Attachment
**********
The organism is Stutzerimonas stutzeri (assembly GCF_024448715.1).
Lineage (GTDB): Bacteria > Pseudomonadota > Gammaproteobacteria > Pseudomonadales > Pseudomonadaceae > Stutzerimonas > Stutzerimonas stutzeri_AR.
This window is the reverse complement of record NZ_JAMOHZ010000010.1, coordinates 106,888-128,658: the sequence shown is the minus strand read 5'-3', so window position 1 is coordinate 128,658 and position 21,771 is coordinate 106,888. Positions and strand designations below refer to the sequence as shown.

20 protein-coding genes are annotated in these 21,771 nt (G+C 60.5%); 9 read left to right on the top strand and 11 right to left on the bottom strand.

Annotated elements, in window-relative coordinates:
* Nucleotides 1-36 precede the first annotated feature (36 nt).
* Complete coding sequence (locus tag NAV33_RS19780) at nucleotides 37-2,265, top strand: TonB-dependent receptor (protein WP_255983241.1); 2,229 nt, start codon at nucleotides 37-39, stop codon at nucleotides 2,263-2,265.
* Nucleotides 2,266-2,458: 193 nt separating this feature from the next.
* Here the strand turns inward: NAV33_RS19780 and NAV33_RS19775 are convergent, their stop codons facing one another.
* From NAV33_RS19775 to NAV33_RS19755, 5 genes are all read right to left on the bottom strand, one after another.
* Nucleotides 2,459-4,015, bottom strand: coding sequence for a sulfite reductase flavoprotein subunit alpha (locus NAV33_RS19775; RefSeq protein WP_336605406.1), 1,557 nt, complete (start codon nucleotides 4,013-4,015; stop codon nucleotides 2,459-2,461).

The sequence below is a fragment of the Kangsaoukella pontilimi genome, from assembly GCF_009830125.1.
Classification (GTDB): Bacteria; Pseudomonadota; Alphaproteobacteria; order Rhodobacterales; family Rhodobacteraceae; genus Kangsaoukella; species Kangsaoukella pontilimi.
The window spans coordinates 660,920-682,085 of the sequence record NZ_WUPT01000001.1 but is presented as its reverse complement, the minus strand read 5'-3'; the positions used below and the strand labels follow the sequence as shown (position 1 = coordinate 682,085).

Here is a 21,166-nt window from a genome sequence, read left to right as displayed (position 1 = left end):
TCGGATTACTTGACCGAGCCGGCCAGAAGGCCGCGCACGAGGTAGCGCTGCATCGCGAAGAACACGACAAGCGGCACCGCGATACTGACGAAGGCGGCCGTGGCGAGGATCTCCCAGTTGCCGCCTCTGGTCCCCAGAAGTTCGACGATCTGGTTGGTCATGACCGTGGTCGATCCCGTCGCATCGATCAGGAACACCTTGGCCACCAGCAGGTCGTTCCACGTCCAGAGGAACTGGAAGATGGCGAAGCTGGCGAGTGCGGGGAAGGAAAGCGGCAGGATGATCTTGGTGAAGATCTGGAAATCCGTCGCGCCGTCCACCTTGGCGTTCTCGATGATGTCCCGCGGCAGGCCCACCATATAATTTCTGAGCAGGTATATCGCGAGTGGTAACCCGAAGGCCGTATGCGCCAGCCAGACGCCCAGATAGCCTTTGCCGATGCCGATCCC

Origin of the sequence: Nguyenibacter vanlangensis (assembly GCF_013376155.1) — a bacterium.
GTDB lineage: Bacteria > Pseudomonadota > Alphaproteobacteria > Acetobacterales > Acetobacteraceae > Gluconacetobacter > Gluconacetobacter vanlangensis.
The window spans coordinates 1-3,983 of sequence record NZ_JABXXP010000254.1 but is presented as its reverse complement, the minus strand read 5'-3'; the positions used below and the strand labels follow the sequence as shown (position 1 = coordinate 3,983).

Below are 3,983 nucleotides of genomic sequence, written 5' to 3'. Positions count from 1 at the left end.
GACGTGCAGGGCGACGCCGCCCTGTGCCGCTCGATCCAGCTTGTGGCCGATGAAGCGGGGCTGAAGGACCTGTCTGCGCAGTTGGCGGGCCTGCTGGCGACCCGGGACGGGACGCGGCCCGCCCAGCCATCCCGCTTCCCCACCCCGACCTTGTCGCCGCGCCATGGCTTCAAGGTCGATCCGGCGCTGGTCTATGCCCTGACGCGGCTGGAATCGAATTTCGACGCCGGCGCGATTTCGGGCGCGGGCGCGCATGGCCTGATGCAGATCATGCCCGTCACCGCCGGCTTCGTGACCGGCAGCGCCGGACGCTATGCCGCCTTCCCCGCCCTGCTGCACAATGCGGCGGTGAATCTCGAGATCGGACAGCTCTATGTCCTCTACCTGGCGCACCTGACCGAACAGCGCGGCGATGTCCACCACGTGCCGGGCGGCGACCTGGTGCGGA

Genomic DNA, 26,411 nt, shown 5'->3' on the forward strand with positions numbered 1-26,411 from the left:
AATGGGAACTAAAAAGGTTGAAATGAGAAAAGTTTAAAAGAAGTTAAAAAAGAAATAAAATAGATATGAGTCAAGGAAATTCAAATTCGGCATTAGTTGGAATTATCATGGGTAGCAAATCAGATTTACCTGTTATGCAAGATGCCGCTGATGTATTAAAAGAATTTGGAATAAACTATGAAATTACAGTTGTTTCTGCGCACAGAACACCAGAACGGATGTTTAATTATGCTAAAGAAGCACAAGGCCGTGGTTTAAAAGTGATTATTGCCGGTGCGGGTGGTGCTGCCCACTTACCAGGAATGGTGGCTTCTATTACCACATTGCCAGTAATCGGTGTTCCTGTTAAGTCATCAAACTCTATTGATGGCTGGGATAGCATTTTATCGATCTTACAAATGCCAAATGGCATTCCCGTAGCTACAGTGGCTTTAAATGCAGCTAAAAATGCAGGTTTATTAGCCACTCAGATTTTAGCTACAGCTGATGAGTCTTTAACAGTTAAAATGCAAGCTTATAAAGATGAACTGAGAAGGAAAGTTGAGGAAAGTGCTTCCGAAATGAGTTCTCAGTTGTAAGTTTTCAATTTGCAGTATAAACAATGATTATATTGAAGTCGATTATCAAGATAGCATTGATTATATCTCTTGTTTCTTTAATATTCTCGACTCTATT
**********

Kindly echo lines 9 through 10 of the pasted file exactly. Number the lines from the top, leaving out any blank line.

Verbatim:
* Here the strand turns inward: NAV33_RS19780 and NAV33_RS19775 are convergent, their stop codons facing one another.
* From NAV33_RS19775 to NAV33_RS19755, 5 genes are all read right to left on the bottom strand, one after another.